Ecclesial influences in religious education
Prior to the Second Vatican Council, evangelization was seen as an initiation to the sacraments, mainly baptism and confession. First the catechumen were inspired to want to know more about the Gospel, later on, a change of heart, or conversion was looked for, until the persons were ready for becoming full members of the Church (Ryan, 2007).
What it meant was that there were schools where children were receiving Religious Education, but they were not living a Christian life. The reason was that there was a lack of commitment due to receiving only doctrine, which they had to memorize with no connection what so ever with their own experiences and their own life (Holohan, 1999).
After the Second Vatican Council, the concept of evangelization was renewed, called the “ New Evangelization”. It meant that those baptized people who lost their faith, or got lost on the way although still belonging to the Church had to be re evangelized, as well through a conversion or change of heart (Ryan, 2007).
It meant that the new aim of the school was that students had to learn not only doctrine, but also they had to grasp the Gospel and develop their sense of being Christians and live their lives accordingly. From then on, there was a difference from then on, between “ catechesis” and “ religious education” (Ryan, 2007).
This decree had a great influence in Religious Education. At the time, in England and Wales the Penny Catechism was criticized for being abstract for children; and similar criticisms were done in Germany (Gallagher, 2001).
In Australia, as we mentioned, the “ Come Alive” program brought controversies between different groups of bishops. “ Come Alive” was never completed. Soon after it came out, the critical analysis of it, called “ What is Wrong with Come Alive” also published by certain bishops. There were many lessons that were learned from “ Come Alive” (Fleming, 2009). The council met at the end of a defensive and counter-reformation church, and at the beginning of a modern and historically conscious culture, a pluralistic and open minded arising society. There were radical changes happening, that were bringing the Church towards a greater maturity (Ryan, 1999).
The Vatican Council II had a radical agenda for religious education. This agenda was pushed forward by several catechetical congresses in Eichstatt, Bangkok, Katigonda and Manila all between 1060 and 1967. There were also documents published for the Universal Church and by national conferences of Bishops. The main documents were, “ General Catechetical Directory” published in 1971, the “ Catechism in Our Time” published in 1979 and the Catechism of the Catholic Church and the General Directory for Catechesis published in 1994 and 1997 (Ryan, 1999).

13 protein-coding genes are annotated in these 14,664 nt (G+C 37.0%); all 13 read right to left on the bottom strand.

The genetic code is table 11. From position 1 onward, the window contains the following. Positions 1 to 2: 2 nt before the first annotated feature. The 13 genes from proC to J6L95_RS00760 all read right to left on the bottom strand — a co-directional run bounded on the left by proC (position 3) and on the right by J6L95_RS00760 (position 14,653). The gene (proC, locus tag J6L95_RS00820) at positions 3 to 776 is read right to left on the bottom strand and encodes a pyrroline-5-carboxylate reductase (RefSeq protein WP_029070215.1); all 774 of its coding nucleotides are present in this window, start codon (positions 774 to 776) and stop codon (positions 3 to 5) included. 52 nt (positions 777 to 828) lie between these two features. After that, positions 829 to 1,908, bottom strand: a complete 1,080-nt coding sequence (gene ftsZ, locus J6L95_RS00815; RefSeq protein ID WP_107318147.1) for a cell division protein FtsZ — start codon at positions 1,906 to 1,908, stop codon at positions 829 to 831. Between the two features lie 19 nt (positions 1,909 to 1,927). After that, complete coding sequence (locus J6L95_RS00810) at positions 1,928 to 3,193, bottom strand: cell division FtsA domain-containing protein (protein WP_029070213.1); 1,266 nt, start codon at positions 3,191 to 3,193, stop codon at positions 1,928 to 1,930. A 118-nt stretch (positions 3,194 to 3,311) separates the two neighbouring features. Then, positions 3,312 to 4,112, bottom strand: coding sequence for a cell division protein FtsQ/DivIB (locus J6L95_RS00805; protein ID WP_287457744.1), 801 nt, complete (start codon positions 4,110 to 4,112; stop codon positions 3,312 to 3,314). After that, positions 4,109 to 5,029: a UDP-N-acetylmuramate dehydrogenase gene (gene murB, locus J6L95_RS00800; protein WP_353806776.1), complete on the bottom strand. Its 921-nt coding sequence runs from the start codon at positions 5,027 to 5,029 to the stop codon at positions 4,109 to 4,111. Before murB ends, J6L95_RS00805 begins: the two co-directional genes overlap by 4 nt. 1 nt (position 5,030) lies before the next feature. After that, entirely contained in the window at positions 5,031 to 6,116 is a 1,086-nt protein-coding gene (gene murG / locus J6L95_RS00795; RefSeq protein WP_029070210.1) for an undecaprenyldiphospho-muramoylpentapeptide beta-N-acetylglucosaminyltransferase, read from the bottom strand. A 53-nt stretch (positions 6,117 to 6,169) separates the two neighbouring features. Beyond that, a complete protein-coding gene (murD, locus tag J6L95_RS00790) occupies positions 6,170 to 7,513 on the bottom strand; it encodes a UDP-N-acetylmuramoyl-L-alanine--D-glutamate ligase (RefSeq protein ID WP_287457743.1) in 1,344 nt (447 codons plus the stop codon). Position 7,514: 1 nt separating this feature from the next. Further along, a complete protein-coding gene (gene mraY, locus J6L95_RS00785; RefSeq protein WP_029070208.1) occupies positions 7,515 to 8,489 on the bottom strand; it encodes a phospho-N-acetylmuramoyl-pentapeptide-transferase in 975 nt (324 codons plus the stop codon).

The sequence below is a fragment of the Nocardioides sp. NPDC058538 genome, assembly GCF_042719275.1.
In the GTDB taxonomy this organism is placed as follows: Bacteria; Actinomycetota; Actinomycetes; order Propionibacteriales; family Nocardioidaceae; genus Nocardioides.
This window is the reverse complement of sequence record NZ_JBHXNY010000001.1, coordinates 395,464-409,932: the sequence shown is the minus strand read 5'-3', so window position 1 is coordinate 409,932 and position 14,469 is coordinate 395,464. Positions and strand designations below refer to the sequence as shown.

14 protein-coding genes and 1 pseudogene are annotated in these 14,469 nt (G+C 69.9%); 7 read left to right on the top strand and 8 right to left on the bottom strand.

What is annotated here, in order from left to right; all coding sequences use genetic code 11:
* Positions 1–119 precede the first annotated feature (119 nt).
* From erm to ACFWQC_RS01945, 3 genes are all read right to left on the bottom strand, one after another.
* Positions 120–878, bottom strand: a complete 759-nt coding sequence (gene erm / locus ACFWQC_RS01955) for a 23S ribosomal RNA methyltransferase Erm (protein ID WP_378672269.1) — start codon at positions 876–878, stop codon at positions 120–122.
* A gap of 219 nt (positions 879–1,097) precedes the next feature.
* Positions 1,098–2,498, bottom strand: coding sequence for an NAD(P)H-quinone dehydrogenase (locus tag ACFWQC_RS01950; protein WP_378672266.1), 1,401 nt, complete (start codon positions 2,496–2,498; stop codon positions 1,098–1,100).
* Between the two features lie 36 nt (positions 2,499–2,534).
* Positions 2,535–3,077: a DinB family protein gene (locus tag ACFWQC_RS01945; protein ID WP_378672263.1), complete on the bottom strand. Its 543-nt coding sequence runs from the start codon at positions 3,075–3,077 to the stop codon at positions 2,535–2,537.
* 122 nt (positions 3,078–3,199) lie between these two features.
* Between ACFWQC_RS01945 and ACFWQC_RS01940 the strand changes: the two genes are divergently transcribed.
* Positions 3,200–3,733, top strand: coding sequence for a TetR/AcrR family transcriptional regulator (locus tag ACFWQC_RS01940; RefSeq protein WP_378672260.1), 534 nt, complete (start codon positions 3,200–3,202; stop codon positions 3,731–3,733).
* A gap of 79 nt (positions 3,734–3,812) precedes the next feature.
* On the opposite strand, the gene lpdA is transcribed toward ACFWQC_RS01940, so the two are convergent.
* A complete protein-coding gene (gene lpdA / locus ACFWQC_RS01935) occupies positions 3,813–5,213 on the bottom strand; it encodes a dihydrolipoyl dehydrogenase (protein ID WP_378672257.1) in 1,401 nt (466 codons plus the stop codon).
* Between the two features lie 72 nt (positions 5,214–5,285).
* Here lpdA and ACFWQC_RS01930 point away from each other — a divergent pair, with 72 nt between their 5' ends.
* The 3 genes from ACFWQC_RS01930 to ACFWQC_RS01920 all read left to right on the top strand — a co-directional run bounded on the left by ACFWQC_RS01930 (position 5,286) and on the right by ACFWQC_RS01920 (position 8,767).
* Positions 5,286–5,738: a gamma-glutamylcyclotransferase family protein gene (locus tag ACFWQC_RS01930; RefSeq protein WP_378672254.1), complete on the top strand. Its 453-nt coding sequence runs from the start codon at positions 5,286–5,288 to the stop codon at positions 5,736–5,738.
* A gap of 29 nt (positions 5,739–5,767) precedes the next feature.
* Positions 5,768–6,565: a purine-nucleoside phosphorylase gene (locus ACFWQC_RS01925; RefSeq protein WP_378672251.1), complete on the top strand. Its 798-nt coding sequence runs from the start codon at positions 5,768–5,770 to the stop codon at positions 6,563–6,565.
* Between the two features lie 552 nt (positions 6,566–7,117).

While the General Catechetical Directory made emphasis on the methodologies, especially due to the influence of the new sciences such as pedagogy and psychology, the Catechesis in Our Time referred specifically to catechesis for children, distinguishing catechesis from evangelization (Ryan, 1999).
Cultural influences in religious education
The Vatican Council II recognized diversity and plurality: two realities of Australia. The cultural mix between 1971 and 2002 was very far, with an important decrease of the number of Christians from more than 50% to less than 30% (Lawlor, 2001).
The Vatican Council II encouraged dialogue and respect towards other religions. It had a direct impact in religious education. There was a shift from a normative and inflexible, classical culture to a new modern, open minded one. There were theological developments at the same time that the world was having important socio-cultural changes, challenging basic assumptions about the faith, structures and activities of the Church (Ryan, 1999).
Australian’s constitution has not allowed from its beginnings the teaching of any particular religion in schools. But along the years there have been governments that have allowed certain institutions and religious groups to teach their beliefs as optional courses.
We have mentioned how the Vatican Council II happened at a time of change, not only within the Church but in the World. Pluralism was starting together with diversity and globalization. In Australia, there were new migration rates, new religions, new ways of thinking and the cultural mix started changing.
Christianity in Australia was no longer dominant in teachers and students lives. It was no longer a point of reference for finding meaning in their lives. Students were very much aware that they were citizens of the world, where there are people who believe other faiths, and have other values and other traditions and cultures. Thus, there was an ongoing struggle and a strong need to meet both teachers and students in their own realities in order to teach Religious Education successfully.